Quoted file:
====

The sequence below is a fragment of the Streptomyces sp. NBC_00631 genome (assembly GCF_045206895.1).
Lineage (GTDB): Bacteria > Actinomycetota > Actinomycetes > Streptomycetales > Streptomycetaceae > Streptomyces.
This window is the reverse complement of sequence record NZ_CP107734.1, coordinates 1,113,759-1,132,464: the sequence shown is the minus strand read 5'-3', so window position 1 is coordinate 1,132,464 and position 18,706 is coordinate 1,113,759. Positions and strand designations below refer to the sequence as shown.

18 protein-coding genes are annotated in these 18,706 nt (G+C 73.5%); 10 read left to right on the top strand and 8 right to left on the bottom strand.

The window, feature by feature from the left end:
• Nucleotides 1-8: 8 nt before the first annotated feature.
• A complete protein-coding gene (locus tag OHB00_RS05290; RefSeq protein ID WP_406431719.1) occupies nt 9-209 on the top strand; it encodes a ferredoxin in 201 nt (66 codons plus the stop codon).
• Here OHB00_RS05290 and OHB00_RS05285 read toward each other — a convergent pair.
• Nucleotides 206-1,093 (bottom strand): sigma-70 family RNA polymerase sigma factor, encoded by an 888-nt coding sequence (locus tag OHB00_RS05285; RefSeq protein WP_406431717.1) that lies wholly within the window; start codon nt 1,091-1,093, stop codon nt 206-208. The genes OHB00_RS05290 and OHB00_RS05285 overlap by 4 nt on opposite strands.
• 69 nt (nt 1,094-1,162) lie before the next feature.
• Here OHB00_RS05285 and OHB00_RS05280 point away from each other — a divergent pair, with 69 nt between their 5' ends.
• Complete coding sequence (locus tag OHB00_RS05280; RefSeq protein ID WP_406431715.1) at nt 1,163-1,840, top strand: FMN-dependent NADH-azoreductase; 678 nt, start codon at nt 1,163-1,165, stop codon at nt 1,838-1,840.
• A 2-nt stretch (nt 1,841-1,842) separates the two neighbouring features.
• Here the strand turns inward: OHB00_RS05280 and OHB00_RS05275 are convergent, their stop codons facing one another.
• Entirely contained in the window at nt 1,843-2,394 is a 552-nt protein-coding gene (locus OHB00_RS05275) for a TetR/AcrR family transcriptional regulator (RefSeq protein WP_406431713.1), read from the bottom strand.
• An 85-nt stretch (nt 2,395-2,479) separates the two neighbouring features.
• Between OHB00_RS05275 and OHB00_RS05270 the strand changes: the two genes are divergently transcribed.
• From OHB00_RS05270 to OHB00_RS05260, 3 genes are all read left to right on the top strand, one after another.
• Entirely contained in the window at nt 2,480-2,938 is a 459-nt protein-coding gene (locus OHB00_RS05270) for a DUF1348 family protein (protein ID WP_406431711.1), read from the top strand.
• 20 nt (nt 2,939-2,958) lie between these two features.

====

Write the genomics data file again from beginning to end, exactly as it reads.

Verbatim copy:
The sequence below is a fragment of the Streptomyces sp. NBC_00631 genome (assembly GCF_045206895.1).
Lineage (GTDB): Bacteria > Actinomycetota > Actinomycetes > Streptomycetales > Streptomycetaceae > Streptomyces.
This window is the reverse complement of sequence record NZ_CP107734.1, coordinates 1,113,759-1,132,464: the sequence shown is the minus strand read 5'-3', so window position 1 is coordinate 1,132,464 and position 18,706 is coordinate 1,113,759. Positions and strand designations below refer to the sequence as shown.

18 protein-coding genes are annotated in these 18,706 nt (G+C 73.5%); 10 read left to right on the top strand and 8 right to left on the bottom strand.

The window, feature by feature from the left end:
• Nucleotides 1-8: 8 nt before the first annotated feature.
• A complete protein-coding gene (locus tag OHB00_RS05290; RefSeq protein ID WP_406431719.1) occupies nt 9-209 on the top strand; it encodes a ferredoxin in 201 nt (66 codons plus the stop codon).
• Here OHB00_RS05290 and OHB00_RS05285 read toward each other — a convergent pair.
• Nucleotides 206-1,093 (bottom strand): sigma-70 family RNA polymerase sigma factor, encoded by an 888-nt coding sequence (locus tag OHB00_RS05285; RefSeq protein WP_406431717.1) that lies wholly within the window; start codon nt 1,091-1,093, stop codon nt 206-208. The genes OHB00_RS05290 and OHB00_RS05285 overlap by 4 nt on opposite strands.
• 69 nt (nt 1,094-1,162) lie before the next feature.
• Here OHB00_RS05285 and OHB00_RS05280 point away from each other — a divergent pair, with 69 nt between their 5' ends.
• Complete coding sequence (locus tag OHB00_RS05280; RefSeq protein ID WP_406431715.1) at nt 1,163-1,840, top strand: FMN-dependent NADH-azoreductase; 678 nt, start codon at nt 1,163-1,165, stop codon at nt 1,838-1,840.
• A 2-nt stretch (nt 1,841-1,842) separates the two neighbouring features.
• Here the strand turns inward: OHB00_RS05280 and OHB00_RS05275 are convergent, their stop codons facing one another.
• Entirely contained in the window at nt 1,843-2,394 is a 552-nt protein-coding gene (locus OHB00_RS05275) for a TetR/AcrR family transcriptional regulator (RefSeq protein WP_406431713.1), read from the bottom strand.
• An 85-nt stretch (nt 2,395-2,479) separates the two neighbouring features.
• Between OHB00_RS05275 and OHB00_RS05270 the strand changes: the two genes are divergently transcribed.
• From OHB00_RS05270 to OHB00_RS05260, 3 genes are all read left to right on the top strand, one after another.
• Entirely contained in the window at nt 2,480-2,938 is a 459-nt protein-coding gene (locus OHB00_RS05270) for a DUF1348 family protein (protein ID WP_406431711.1), read from the top strand.
• 20 nt (nt 2,939-2,958) lie between these two features.